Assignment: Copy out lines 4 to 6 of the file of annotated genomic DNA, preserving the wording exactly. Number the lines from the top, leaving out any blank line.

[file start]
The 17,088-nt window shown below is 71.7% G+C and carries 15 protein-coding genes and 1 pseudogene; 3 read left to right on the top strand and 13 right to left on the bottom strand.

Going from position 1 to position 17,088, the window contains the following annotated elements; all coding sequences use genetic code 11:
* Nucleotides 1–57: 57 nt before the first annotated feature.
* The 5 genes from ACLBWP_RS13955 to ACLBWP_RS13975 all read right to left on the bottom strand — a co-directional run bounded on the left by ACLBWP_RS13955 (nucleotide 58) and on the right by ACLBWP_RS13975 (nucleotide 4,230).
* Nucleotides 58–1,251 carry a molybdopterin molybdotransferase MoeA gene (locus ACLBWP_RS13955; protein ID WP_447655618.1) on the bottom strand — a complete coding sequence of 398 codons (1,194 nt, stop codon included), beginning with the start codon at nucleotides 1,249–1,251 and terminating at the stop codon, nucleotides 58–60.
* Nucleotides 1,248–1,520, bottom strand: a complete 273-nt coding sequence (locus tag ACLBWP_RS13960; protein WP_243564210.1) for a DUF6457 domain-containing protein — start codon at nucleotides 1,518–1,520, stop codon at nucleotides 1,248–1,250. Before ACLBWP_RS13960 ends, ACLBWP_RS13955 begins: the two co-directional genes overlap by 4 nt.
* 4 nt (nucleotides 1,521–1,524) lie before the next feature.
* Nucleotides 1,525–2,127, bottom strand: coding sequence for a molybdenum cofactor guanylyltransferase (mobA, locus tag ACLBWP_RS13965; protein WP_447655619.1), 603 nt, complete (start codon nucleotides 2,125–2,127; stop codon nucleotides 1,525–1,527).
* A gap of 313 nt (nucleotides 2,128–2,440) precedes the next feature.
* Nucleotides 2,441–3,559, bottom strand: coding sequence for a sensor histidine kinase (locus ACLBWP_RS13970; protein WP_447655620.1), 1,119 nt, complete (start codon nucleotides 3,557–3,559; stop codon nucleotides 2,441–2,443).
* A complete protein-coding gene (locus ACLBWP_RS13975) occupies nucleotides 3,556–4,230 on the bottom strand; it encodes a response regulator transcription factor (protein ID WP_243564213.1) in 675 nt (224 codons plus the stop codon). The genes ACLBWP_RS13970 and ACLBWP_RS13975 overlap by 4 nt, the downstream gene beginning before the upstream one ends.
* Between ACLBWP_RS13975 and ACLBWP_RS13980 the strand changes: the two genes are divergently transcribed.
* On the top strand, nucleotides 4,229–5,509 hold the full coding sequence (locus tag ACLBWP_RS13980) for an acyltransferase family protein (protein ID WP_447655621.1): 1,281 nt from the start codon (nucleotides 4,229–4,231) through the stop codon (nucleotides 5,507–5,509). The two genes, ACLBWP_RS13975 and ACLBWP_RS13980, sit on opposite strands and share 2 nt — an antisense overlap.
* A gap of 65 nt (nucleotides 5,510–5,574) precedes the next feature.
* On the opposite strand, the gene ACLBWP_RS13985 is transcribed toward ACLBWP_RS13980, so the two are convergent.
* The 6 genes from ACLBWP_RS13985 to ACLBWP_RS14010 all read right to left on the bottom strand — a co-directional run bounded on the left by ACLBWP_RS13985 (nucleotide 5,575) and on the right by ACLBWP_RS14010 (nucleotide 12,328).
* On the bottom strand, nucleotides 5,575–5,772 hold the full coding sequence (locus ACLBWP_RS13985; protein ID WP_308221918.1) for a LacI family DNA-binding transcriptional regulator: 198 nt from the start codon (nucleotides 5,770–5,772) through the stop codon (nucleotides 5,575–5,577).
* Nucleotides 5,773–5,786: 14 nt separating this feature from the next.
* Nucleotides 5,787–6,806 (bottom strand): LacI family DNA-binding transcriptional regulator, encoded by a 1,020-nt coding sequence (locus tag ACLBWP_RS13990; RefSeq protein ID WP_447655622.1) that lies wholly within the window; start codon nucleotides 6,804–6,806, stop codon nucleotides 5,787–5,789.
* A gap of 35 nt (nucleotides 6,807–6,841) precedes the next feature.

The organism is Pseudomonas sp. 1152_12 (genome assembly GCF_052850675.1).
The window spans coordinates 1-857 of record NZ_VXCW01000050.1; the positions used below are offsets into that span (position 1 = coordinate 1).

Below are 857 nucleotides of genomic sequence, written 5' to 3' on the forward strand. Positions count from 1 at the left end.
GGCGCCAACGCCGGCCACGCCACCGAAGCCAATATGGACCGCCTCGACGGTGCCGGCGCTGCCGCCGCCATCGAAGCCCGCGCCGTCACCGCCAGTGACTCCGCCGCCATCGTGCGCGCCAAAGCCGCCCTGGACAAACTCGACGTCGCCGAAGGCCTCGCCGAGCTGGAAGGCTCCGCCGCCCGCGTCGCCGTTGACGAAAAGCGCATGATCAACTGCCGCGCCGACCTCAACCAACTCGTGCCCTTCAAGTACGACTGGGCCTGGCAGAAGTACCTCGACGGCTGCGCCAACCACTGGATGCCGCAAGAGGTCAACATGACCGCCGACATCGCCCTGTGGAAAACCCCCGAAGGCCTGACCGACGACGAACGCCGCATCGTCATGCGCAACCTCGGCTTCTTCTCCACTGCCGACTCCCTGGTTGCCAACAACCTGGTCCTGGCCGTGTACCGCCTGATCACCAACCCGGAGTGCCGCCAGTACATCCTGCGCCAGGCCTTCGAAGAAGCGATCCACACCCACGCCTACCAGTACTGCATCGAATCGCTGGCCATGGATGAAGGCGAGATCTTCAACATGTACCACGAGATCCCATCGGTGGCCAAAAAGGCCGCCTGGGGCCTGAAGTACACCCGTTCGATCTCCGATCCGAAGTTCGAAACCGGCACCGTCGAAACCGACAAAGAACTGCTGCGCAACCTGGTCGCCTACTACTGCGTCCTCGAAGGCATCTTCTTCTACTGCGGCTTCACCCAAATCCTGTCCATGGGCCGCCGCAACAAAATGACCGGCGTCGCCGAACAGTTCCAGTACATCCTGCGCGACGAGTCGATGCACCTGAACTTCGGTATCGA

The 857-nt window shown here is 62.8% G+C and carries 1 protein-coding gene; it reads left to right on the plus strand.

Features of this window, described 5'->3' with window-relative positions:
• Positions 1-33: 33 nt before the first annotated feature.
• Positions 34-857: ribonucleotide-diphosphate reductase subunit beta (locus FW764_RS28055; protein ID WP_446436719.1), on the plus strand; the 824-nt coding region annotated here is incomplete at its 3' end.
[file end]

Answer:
* The 5 genes from ACLBWP_RS13955 to ACLBWP_RS13975 all read right to left on the bottom strand — a co-directional run bounded on the left by ACLBWP_RS13955 (nucleotide 58) and on the right by ACLBWP_RS13975 (nucleotide 4,230).
* Nucleotides 58–1,251 carry a molybdopterin molybdotransferase MoeA gene (locus ACLBWP_RS13955; protein ID WP_447655618.1) on the bottom strand — a complete coding sequence of 398 codons (1,194 nt, stop codon included), beginning with the start codon at nucleotides 1,249–1,251 and terminating at the stop codon, nucleotides 58–60.
* Nucleotides 1,248–1,520, bottom strand: a complete 273-nt coding sequence (locus tag ACLBWP_RS13960; protein WP_243564210.1) for a DUF6457 domain-containing protein — start codon at nucleotides 1,518–1,520, stop codon at nucleotides 1,248–1,250. Before ACLBWP_RS13960 ends, ACLBWP_RS13955 begins: the two co-directional genes overlap by 4 nt.